Thursday, January 22, 2009

The Mad Hatter's "To Die For" Tuna Melt

What better topic to begin J.T. Storey's official blog than with a popular recipe from my upcoming cookbook "Gems from the Trailer Park": the Mad Hatter's "To Die For" Tuna Melt!

Ah, come on, we're all going to die from something, so all concerns over toxic elements concentrated at the top of the ocean's food chain should be put to the side. It is that good. "Where goeth thine hatter, goeth I also" is a well-known aphorism among tuna lovers worldwide.

It is worth noting this recipe came in 2nd place at a recent tuna culinary contest behind a very well-presented seared ahi. Very dramatic it was: startling everyone, the chef shouted something that sounded like "aha!", only when he uncovered the dish it came out as "ahi!" Everyone clapped.

On with the recipe:

1 9 ounce can, Chicken of the Sea Albacore Tuna in "Spring Water"
1 hard boiled egg
1 tablespoon, sweet relish (essential, secret ingredient)
1/3 cup Helmann's mayonaise
1/4 cup diced celery
1/4 cup diced red onions
1 teaspoon yellow mustard
pepper, seasoned to taste

Drain tuna water. Peel hard boiled egg (If you can't hard boil an egg, discontinue recipe at once; degree of difficulty hereafter extremely high). Mix all above in bowl, turning egg and tuna bits into something close to a puree. Okay that's stretching it, but you get the idea. It should look a bit like cat food. Refrigerate at least 2-3 hours.

1 tablespoon butter
2 slices of jack cheese (or whatever you prefer. for more flavor, try a good Havarti)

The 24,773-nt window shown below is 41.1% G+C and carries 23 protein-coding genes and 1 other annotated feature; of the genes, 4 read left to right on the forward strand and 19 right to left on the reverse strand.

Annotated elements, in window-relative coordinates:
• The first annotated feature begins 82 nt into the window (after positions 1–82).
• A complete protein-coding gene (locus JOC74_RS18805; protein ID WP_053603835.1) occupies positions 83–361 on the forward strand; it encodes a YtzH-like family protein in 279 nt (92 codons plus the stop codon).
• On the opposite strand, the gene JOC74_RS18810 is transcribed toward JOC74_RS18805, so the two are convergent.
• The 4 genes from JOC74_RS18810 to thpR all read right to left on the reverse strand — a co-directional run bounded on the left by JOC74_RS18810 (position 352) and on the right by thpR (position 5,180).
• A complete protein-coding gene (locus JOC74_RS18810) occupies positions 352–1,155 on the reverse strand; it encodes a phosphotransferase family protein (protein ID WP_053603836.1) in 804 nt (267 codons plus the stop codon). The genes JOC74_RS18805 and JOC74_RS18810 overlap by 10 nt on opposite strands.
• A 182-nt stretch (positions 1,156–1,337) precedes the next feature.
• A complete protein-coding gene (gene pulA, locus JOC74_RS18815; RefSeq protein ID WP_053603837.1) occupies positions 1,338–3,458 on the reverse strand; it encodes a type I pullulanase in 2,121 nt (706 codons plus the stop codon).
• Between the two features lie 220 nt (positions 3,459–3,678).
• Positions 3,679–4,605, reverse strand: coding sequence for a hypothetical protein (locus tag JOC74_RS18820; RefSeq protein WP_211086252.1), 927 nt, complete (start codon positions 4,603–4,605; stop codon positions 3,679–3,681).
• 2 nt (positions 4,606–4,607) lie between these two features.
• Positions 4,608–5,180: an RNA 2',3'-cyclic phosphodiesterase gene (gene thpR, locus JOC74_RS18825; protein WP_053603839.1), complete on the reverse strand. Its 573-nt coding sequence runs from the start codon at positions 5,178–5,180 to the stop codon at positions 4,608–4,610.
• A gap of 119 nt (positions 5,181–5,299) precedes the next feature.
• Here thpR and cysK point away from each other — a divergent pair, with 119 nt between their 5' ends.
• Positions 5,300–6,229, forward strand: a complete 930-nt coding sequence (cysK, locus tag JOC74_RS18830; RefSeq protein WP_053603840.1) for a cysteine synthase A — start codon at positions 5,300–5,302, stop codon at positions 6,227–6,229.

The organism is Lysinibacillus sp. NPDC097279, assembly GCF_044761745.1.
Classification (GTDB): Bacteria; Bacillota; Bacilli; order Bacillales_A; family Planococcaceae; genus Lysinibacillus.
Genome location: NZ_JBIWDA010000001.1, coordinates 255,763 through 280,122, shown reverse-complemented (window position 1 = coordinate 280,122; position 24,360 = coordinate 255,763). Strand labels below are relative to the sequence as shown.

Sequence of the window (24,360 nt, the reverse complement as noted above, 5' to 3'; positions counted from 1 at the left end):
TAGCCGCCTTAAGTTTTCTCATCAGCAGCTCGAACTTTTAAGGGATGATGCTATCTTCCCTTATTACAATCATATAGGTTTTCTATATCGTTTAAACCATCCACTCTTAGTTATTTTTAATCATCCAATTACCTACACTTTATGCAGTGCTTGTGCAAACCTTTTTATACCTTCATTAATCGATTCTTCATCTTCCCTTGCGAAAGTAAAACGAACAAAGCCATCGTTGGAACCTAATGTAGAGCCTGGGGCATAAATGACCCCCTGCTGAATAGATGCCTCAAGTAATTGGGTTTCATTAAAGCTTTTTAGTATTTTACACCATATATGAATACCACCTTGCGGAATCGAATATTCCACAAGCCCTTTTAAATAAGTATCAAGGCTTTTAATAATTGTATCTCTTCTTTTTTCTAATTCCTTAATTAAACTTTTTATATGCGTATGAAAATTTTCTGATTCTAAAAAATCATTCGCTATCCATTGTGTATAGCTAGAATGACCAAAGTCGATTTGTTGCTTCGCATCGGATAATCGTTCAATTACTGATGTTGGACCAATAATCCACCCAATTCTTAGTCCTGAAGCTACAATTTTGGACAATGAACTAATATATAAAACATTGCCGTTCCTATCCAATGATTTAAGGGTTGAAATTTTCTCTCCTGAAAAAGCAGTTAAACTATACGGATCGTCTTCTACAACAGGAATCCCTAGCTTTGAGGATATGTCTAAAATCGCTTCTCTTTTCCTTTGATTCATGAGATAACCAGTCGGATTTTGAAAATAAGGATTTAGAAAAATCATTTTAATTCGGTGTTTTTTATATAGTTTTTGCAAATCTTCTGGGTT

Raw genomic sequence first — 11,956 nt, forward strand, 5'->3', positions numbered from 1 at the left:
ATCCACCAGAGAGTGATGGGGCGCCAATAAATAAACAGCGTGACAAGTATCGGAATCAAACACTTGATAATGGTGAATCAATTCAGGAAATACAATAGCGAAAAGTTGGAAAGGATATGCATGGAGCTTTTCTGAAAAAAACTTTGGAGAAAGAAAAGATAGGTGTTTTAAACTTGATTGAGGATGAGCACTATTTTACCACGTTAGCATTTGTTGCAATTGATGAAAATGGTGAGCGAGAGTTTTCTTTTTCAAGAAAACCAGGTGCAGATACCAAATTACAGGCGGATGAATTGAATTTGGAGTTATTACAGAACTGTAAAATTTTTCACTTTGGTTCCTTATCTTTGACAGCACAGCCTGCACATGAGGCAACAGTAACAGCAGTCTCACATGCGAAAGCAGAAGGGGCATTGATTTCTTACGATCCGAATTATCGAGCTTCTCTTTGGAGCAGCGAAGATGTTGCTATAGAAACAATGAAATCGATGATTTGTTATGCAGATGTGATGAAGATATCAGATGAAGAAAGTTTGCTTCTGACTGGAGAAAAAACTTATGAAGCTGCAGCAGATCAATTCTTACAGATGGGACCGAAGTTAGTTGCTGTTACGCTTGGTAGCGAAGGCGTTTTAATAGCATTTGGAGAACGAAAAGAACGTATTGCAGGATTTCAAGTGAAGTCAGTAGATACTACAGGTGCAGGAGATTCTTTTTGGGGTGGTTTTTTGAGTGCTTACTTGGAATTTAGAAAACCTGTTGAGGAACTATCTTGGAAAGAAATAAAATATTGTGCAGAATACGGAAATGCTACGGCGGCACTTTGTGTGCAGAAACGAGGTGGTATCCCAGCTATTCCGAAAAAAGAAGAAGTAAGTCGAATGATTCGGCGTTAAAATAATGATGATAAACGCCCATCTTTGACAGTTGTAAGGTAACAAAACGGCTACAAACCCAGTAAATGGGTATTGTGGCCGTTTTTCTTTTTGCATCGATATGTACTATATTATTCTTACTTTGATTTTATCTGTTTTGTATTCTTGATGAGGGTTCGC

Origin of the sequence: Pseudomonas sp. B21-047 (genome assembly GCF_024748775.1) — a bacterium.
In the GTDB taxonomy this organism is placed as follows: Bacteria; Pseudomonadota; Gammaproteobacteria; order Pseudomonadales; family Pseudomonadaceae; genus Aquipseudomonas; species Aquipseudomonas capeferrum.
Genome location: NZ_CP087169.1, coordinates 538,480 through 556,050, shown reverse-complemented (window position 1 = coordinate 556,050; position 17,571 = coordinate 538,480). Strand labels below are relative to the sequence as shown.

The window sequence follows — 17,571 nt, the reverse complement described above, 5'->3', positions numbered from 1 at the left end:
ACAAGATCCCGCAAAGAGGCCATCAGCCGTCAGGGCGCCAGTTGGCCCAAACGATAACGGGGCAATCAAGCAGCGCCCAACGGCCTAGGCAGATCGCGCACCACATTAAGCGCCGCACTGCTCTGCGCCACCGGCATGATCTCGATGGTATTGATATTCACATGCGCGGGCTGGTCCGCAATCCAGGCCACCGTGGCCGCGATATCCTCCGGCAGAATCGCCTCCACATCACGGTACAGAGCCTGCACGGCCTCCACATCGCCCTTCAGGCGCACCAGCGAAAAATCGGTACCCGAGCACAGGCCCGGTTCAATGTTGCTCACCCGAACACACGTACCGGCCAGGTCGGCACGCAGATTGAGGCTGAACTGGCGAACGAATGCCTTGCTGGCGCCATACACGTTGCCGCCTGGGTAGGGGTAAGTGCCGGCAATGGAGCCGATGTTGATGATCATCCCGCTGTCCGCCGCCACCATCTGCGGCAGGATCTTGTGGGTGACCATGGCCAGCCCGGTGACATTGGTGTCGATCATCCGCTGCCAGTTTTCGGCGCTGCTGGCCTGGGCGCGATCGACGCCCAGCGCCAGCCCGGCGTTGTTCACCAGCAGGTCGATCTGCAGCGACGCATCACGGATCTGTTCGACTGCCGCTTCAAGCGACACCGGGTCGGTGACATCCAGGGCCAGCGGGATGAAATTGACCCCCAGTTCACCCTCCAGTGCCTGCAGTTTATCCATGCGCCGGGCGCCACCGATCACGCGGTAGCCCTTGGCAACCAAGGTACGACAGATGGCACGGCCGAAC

2 bread slices (a true trailer park aficionado would go for the obvious choice, wonder white, but I know you can do better)
(optional) fresh avocado slices
(optional) fresh tomato slices

Lightly butter outside of bread slices. Position cheese and tuna, or if you want to get crazy, sear the tuna a little in the pan before placing on bread. Take remaining butter and place in pan at medium heat. heat until bread is golden brown, flip, etc. Cover briefly to ensure cheese is melted. Cut in nifty halves and serve. Open face another compelling option.

When toasting bread, butter only ONE SIDE of sandwich. Then, while eating, cleverly position the butter side down, imparting flavor to tongue while simultaneously denying upper palette of the very same. This alone should satisfy any latent guilt regarding the rich flavors embodied in your meal. However, if you remain unconvinced, rest assured that the dry and possibly burned crust of the unbuttered sandwich side will most certainly lacerate the previously-mentioned deprived upper palette, leaving scars on top of mouth lasting several days at a minimum. That should constitute enough self-inflicted torment for even the most stalwart and rigid protestant (which in terms of degree should cover most everyone else), at least enough to enjoy a tuna melt.

So there it is. The next time you feel the need to mull over that famous riddle "Why is a raven like a writing desk?", try one of these.

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